Practice Fusion is an electronic health record platform that is used by doctors and patients to handle a variety of healthcare related activities. The company was charged by the FTC with violating privacy information used on the site, and they have now settled with the company. The company ran into the trouble because they were soliciting user reviews, but then publishing them without redacting their personal information (name, location, ect) without explicitly getting permission.
Jessica Rich, who is the director of the FTC’s Bureau of Consumer Protection, said of the issue, “Practice Fusion’s actions led consumers to share incredibly sensitive health information without realizing it would be made public. Companies that collect personal health information must be clear about how they will use it – especially before posting such information publically on the internet.”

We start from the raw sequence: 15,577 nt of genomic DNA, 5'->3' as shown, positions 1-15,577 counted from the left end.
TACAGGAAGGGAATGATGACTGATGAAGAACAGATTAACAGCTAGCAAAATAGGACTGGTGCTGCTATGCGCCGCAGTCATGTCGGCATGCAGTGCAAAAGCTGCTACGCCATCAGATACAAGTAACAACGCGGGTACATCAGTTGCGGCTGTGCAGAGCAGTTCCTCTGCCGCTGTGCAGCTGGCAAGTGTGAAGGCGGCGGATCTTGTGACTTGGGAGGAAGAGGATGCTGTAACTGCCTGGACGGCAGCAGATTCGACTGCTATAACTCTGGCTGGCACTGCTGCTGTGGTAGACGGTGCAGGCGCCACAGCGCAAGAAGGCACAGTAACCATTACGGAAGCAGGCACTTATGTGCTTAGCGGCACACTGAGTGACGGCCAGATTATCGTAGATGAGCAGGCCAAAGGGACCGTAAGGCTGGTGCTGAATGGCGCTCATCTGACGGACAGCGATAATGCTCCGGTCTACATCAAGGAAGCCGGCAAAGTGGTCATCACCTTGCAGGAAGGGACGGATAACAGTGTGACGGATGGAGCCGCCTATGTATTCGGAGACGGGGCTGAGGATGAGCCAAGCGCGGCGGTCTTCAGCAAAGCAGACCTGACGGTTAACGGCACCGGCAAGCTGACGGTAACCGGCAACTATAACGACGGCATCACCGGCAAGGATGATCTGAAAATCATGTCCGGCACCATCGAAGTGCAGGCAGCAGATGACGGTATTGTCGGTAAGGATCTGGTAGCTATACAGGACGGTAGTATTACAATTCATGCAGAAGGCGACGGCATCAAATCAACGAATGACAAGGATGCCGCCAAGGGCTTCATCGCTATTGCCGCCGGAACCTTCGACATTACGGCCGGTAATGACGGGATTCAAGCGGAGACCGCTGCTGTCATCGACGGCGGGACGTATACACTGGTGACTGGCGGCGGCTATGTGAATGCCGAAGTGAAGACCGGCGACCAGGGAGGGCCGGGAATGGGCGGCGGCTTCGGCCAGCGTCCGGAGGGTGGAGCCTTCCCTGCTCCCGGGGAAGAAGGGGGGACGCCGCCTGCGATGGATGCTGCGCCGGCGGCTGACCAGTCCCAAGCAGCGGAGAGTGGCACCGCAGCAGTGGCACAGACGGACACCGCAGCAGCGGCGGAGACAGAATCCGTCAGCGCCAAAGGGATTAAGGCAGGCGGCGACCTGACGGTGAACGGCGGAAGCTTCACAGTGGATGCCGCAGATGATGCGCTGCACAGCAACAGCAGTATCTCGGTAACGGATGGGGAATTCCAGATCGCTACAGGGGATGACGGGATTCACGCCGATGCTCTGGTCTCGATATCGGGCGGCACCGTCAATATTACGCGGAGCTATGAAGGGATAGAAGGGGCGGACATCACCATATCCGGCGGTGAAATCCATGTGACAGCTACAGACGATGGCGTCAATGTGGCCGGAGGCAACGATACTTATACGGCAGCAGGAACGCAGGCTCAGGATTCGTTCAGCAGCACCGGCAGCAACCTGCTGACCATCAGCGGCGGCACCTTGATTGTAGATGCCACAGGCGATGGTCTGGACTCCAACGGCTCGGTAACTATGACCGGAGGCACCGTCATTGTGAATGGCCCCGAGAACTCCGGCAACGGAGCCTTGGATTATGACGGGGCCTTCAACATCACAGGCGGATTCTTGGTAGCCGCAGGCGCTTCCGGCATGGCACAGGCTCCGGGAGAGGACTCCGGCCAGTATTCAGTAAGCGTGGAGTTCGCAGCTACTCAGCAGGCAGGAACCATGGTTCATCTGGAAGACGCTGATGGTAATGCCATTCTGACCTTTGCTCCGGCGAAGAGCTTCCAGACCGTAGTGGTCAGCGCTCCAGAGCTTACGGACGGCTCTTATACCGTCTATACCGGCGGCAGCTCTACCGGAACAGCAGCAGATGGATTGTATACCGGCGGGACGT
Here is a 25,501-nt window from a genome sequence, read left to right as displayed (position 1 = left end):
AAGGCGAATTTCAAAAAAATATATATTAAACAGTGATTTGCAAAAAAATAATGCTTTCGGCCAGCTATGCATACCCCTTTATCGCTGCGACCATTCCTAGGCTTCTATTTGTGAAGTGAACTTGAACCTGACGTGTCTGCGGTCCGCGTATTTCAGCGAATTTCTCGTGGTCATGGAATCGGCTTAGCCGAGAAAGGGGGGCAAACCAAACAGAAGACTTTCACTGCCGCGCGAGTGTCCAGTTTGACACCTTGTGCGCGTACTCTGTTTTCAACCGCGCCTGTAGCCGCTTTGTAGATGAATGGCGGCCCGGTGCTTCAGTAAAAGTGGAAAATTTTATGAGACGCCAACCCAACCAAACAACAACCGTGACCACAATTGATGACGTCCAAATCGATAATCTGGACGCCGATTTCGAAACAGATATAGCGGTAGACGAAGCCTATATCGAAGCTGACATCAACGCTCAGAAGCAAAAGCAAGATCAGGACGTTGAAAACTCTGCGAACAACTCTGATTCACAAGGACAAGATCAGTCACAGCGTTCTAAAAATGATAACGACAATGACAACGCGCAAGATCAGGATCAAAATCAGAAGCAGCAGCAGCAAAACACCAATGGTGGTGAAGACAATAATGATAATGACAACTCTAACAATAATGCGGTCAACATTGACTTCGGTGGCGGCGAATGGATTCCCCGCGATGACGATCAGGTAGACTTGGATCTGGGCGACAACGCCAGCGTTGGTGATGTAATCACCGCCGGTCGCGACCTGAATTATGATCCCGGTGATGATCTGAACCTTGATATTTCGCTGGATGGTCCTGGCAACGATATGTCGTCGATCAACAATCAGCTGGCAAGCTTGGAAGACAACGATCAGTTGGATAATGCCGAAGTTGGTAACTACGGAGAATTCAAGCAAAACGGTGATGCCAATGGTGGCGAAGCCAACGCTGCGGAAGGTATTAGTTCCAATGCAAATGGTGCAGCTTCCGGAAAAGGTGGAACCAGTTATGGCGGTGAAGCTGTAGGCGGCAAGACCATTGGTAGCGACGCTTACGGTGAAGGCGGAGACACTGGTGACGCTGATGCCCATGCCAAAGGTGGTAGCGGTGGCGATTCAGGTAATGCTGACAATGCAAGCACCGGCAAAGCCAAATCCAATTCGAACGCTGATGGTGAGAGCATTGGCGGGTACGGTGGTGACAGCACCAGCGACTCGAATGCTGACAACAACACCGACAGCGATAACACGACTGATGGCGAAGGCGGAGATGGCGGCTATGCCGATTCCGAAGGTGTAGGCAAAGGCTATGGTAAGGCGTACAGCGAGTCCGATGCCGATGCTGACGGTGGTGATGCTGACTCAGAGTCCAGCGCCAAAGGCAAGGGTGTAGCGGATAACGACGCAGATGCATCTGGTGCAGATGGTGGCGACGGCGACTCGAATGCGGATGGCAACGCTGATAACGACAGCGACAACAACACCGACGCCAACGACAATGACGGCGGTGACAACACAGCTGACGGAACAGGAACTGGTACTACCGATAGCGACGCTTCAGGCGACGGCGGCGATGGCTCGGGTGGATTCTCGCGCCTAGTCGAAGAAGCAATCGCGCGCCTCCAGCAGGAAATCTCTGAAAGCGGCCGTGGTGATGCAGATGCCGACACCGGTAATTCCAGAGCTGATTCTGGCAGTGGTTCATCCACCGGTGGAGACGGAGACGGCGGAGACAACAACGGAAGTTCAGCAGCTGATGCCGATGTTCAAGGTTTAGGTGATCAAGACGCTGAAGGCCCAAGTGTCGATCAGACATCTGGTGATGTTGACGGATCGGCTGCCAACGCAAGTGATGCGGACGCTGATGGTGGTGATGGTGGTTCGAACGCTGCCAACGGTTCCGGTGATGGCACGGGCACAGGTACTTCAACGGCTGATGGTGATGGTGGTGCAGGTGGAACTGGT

The settlement, Practice Fusion is prohibited from doing anything that may misrepresent the extent to which they will use patient information. They also agreed to be closely monitored by the FTC for 20 years, and will be subject to fines of $40,000 for each future violation of the order.
This is a good warning for all marketers that even if they voluntarily collect user reviews, they must still be careful about how that information is used and what personal data is revealed to the public.